The past few months have created extreme financial pressures resulting in consumers experiencing difficulty in honouring some of their financial obligations. This has in turn created a breeding ground for financial scams taking full advantage of the very difficult situation.
Wesbank has identified two scams and warns customers to stay away from such scammers.
"We regard financial scams as very serious violations of the law and are pro-actively working on creating awareness about such scams through consumer education," George Nyabadza, Wesbank's general manager of marketing said.
Two such illegal scams that WesBank has identified is the so-called Hoola Hooper scam and the Auto Trader Fraud.
This is how they operate.
Hoola Hoopers normally place advertisements in newspapers under the pretext of assisting blacklisted customers and those battling to meet their monthly vehicle repayments to their creditors.
Once contacted by the customer, Hoola Hoopers claim to be representing the bank and promise the customer that they will get a buyer for their vehicle at a price which will settle their obligations towards the relevant financial institution.
The Hoola Hoopers will then proceed to take down all vehicle account details and arrange for the pick-up of the vehicle, which normally takes place in open parking spaces, creating a false sense of security.
At the vehicle exchange meeting Hoola Hoopers will produce an "official agreement" where the customer will fill in all personal details such as their identity number and residential address. It is important to note that vehicle financiers do not condone these practices, and these agreements do not release the customer from his/her obligations to the bank.
Once the exchange has been completed, the customer might get a call from the Hoola Hoopers claiming to have been in an accident or claiming that the car has been stolen. In some cases the Hoola Hoopers do not make any contact with the customer after the meeting.
Needless to say, the vehicle often disappears, or payments are not made into the customer's bank account. Due to Hoola Hoopers using prepaid cellphone numbers, customers are unable to track them and end up with no vehicle and remain obliged to meet their financial obligations to the bank.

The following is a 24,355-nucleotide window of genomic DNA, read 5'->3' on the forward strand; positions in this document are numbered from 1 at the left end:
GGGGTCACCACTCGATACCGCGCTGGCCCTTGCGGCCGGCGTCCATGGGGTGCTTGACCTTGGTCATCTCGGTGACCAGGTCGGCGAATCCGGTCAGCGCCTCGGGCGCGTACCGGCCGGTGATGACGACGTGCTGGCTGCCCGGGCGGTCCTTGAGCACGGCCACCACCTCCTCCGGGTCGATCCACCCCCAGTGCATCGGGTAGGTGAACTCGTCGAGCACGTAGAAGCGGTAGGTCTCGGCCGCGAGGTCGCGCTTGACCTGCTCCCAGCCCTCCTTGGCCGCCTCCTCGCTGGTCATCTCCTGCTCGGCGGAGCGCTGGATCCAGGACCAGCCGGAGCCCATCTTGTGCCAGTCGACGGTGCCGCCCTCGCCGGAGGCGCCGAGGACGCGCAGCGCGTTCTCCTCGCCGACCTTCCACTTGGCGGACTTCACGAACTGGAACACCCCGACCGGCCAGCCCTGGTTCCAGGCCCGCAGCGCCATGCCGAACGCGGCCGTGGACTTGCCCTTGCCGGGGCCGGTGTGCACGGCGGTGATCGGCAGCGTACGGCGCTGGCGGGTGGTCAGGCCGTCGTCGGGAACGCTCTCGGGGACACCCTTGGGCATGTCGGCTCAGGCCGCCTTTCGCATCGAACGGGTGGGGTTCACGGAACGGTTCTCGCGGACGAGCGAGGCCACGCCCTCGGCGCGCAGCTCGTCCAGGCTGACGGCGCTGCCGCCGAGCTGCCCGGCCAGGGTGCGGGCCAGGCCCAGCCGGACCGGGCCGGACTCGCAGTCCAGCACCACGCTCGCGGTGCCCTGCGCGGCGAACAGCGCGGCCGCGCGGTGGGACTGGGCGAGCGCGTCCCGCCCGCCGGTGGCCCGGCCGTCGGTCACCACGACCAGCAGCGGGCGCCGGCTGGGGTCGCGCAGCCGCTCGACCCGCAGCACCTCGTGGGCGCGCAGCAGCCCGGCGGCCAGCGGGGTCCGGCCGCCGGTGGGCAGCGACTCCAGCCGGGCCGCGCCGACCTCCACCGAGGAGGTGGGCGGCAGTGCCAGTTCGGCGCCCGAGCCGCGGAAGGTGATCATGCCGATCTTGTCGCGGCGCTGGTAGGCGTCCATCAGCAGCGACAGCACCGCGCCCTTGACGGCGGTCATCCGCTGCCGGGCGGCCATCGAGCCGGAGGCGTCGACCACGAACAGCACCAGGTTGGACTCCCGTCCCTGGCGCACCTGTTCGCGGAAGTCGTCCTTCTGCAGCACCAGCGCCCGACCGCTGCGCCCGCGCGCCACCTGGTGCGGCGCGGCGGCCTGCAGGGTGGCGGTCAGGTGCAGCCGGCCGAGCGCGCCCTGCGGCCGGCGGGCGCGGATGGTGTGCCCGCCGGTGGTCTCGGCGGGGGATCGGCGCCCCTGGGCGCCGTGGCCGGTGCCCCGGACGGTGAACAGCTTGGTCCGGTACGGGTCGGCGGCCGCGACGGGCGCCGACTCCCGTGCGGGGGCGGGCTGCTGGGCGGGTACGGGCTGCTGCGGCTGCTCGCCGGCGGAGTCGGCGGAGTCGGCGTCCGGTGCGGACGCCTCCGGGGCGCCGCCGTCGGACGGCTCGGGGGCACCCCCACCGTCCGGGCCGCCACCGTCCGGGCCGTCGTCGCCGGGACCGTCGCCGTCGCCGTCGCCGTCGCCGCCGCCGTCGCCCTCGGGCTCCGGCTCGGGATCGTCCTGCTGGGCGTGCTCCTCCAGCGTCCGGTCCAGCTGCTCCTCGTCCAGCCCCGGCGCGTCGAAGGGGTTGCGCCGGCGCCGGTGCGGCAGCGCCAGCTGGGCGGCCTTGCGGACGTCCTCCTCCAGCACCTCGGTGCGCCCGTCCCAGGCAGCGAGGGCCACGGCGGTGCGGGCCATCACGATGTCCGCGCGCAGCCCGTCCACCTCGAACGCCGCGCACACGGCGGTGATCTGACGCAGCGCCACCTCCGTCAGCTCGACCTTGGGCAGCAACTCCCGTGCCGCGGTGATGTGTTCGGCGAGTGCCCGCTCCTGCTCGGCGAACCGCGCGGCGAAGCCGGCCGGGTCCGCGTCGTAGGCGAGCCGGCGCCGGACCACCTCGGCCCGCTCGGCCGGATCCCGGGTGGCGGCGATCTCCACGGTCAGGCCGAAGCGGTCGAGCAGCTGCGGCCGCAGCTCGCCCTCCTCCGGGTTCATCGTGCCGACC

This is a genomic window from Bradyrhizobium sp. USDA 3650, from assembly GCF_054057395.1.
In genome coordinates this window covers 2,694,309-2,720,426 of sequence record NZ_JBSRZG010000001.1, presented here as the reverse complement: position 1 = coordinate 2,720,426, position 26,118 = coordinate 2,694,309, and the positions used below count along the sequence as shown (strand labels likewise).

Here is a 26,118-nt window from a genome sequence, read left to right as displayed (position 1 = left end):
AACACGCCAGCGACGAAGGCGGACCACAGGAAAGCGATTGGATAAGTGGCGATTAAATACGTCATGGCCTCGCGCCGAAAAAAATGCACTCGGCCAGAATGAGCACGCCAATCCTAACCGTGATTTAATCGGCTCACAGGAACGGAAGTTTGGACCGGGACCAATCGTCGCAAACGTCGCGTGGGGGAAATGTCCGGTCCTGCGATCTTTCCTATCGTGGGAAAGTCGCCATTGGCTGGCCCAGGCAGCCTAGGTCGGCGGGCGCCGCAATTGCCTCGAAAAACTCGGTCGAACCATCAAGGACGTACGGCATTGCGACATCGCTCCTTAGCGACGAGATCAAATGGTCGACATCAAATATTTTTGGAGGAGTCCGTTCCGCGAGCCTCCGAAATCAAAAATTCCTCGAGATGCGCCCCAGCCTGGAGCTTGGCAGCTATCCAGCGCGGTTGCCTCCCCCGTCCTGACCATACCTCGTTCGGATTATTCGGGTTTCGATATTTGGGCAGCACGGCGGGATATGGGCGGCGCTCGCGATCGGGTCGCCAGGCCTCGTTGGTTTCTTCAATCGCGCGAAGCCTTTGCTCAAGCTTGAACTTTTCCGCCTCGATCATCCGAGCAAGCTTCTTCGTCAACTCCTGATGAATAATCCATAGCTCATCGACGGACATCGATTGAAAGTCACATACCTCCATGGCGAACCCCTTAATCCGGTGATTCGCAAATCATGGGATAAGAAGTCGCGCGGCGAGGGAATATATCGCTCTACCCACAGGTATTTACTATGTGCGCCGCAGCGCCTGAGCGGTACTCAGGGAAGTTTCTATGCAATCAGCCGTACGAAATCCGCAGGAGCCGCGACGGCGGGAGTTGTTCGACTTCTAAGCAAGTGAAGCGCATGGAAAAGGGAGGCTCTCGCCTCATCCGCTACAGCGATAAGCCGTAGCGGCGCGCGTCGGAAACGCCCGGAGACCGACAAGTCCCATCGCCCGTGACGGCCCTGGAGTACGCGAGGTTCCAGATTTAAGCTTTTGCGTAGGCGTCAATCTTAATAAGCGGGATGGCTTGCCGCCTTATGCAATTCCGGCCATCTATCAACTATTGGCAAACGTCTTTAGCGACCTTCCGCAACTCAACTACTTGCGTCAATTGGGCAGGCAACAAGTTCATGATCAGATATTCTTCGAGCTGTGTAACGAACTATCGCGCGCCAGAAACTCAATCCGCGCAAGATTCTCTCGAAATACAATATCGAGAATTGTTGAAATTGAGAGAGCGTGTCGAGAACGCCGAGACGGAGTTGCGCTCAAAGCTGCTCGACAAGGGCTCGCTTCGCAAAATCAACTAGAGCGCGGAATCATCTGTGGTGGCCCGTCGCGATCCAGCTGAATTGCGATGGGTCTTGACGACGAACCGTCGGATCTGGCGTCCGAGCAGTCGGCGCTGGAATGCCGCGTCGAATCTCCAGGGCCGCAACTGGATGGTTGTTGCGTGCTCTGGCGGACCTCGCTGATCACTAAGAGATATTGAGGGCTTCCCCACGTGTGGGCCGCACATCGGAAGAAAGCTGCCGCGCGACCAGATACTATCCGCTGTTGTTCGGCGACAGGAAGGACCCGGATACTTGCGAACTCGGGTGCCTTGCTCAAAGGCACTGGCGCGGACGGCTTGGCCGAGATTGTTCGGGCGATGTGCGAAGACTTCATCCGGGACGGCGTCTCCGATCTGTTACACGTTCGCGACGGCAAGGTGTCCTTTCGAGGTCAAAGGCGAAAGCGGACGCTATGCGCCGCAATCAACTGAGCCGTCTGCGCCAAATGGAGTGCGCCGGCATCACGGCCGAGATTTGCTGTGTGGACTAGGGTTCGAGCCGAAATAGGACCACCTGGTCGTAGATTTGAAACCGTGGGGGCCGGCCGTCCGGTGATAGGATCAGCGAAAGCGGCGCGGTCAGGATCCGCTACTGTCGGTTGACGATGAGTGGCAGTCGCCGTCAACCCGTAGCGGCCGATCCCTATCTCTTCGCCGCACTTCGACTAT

According to the Harmful Business Act of 1988, it is illegal to help any credit receiver to breach a credit agreement or to claim to effect the transfer to another person of the right or obligations of a credit receiver under a credit agreement. In addition, any advertising relating to this business practice is also illegal.
l Consumers have also been exposed to fraud originating from advertising their vehicles in the Auto Trader. The fraudster will make contact with the seller, offering them the asking price, in some instances even more, without seeing the vehicle.
The fraudster uses stolen cheques to pay the settlement and normally deposits it just before the bank closes. They then tell the seller that the account was settled and the vehicle has been re-financed by another financial institution.
When the seller phones his bank they confirm that the settlement reflects on the account, and on this basis the seller releases the vehicle to the fraudster.
"Consumers should not release the vehicle until they have confirmation that the funds are cleared and should always check with their bank before signing any agreements or handing their vehicle over to anyone who offers to settle their accounts," said Nyabadza.
He said Wesbank further wanted to advise consumers that regardless of financial institution, to speak to their bank should they anticipate being in financial difficulty which could affect their ability to meet their monthly payments at some point in future.
"We appreciate these are exceptional times and as a result WesBank has invested in special call centres and new methods of assisting customers - who are proactive in contacting us - cope with the strain of their asset finance debt repayments," said Nyabadza.